This happens after a crew excavates Tony's lab when the house has been blown up and collapses.  Tony hasn't been home to do anything to the armor, nor has the armor been accessible, because JARVIS makes a point of telling Tony the exact moment when they actually can get to the armor again.

In the beginning of the movie, we are to assume that Tony is using the glitchy and unreliable Mark 42 armor because it's the only armor he's outfitted with the "remote control" functions that he built.  However, that's not true, because now he can do it with all of his armor.

But wait . . . if he can do it with all of his armor, why did he call his glitchy and unreliable armor during the attack on his house.  He used the unreliable armor that hinders him and almost gets Pepper and Maya killed in the process, and it makes sense if that was the only armor he could use in this manner, but if he can do it with any of his armor, why keep using the POS Mark 42 armor?

6.  Apparently hitting Tony really hard pops him out of his armor.  It happens multiple times in this movie.  Any relatively solid blow pops a suit of armor right off of him.  It actually gets really annoying and frustrating to see it happen over and over again, seemingly just so that Tony is exposed to mortal danger or can't save someone in time.

If this is a the down side to his modular remote control modifications, fine, but then, why even get into any armor when he seems to be able to control them remotely just as well as if he were actually in the armor?

7.  Killian makes some big speech about "I am the Mandarin" just before he gets the final boot, which I guess was suppose to be some way of salvaging the fact that the movie dismissed and dismantled Tony's arch enemy and turned him into a joke, but that statement had no meaning.

Killian was a sleazy arms manufacturer that was apparently going to have the president buy weapons from him as he staged fake terrorist attacks.  That's not so much master villain as sleazy business guy.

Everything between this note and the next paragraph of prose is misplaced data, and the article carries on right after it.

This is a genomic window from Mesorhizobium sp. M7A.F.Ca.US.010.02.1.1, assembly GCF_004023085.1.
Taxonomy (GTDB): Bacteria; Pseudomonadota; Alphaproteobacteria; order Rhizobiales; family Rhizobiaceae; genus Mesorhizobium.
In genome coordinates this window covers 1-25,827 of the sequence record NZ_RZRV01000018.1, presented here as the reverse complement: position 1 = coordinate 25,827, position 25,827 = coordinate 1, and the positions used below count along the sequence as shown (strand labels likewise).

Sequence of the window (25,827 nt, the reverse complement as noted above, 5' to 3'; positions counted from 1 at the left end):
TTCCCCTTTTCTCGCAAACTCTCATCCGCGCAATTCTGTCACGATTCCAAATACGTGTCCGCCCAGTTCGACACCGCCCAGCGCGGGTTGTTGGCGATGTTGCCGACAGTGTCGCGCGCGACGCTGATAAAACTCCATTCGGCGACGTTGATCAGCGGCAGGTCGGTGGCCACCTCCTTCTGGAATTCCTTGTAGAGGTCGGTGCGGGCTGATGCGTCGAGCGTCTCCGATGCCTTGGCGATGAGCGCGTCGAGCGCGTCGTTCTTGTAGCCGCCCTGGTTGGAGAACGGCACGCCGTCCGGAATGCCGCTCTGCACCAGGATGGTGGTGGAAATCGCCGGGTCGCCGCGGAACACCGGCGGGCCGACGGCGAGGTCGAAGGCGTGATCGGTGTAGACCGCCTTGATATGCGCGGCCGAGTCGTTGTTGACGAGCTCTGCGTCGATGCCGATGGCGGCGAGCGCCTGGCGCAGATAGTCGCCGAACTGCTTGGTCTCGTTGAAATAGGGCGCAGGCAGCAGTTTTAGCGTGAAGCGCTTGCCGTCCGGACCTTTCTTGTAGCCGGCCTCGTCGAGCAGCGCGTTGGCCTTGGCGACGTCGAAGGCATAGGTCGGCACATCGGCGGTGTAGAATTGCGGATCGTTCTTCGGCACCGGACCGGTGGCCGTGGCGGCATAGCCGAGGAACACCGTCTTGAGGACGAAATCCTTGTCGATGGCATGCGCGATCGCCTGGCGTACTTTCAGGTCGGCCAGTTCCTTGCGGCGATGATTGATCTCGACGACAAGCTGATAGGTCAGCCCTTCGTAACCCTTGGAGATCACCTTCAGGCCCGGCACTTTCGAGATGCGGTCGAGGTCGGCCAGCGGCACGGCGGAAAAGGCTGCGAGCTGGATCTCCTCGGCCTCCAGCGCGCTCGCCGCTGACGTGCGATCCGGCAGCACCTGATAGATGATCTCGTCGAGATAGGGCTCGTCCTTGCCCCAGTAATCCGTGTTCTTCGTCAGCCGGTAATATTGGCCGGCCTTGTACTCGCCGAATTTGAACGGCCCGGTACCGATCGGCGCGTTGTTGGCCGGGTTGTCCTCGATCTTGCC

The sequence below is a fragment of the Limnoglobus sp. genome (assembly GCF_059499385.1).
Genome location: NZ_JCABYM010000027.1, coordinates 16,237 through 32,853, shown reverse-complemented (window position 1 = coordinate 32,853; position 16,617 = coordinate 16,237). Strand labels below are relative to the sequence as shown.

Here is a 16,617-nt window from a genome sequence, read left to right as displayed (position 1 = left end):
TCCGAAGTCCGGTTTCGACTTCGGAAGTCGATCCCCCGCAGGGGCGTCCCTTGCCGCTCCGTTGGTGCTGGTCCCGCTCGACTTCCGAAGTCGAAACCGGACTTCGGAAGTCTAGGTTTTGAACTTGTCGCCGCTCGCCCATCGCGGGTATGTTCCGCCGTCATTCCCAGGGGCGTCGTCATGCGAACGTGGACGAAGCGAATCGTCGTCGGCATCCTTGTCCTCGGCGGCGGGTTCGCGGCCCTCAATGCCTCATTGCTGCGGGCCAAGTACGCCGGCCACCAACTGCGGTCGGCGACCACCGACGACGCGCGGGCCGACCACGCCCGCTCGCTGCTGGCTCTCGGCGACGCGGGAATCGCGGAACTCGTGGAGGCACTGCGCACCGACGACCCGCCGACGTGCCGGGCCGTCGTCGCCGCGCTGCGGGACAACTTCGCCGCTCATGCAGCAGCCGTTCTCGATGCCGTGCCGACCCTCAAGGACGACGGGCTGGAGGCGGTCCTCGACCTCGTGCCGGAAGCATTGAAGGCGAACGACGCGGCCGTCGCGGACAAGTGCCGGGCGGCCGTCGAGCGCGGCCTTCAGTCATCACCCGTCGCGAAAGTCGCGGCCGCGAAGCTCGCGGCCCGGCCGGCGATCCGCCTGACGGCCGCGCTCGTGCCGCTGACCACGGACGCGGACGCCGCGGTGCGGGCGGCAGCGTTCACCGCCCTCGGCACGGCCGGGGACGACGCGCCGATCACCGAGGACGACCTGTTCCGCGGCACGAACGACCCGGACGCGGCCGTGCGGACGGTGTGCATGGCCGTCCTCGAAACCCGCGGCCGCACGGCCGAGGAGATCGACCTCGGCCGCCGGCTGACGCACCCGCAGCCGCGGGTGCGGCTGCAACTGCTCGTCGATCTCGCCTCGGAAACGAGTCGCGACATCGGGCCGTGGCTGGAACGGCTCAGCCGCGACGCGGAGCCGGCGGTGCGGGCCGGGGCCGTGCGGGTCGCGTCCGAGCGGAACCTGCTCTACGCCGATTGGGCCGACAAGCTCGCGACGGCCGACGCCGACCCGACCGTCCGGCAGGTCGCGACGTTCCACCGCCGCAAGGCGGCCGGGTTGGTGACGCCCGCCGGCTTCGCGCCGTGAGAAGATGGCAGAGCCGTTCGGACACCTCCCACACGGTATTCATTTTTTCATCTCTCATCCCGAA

8.  Pepper tells Tony earlier in the movie that his armor and his hobby of making more armor is getting between them.  Then at the end Pepper essentially tells Tony that she gets it, and now that everything is over, if he can cure her of the Extremis, they can be happy.  So Tony decides that, even after his girlfriend just said she gets him being Iron Man, decides, just for fun, to blow up all of his armor.

9.  The scene after the credits is funny, as Tony apparently has been narrating the whole movie because he's relating the story of what happened to Banner.  This is a nod to the fact that Banner drove off with Tony at the end of the Avengers to go do science with him.  Its a funny scene, until it sinks in . . . what the Hell was Banner doing during all of this?  Sure, we can assume that Cap and Thor aren't involved because their sequels are probably concurrent to this movie, but we just saw Banner, right there, still hanging out with Tony.

10.  This one kind of runs through the whole movie, but there is tons of slapstick going on in this movie.  Not the funny, contextual stuff, like Tony learning how to use the armor in the first movie, but constant, over the top silly moments, like popping out of the armor multiple times, unmanned armor running into walls and barricades, Tony getting hit with a high speed codpiece.  A little is good. A lot makes it look like the degree of control Tony had in Iron Man 2 and the Avengers was some amazing fluke.

Heck, maybe Scarlet Witch made her debut in this movie, just out of site, playing tons of practical jokes on Tony.

11.  At one point I had heard that the Mandarin was going to be behind everything that had happened to Tony up to this point.  The terrorists in Afghanistan, the thugs that helped Hammer break Vanko out of prison . . . all of it.  There is no mention of that in this movie.

Which would be fine, but for one small detail.  The terrorist organization that had Tony in the first movie was the Ten Rings.  The Mandarin uses their symbol in this movie.  It's clear that at some point in time, there was suppose to be a connection, but it doesn't happen in this movie.  Either Killian had something to do with Tony's kidnapping in the first movie, which seems unlikely, or Killian picked up on existing terrorists to glom onto, which might almost give you hope that there is a real Mandarin, except that they hammer it into your skull that Killian made the guy up completely.

I don't know where Iron Man goes from here, but I'll be happy if Thor doesn't learn that Loki is just a mental patient that his dad hired to play along with his schizophrenic delusions of godhood, and that the Avengers wasn't a dream sequence that Cap had as he was about to freeze to death when he wrecked the Red Skull's plane.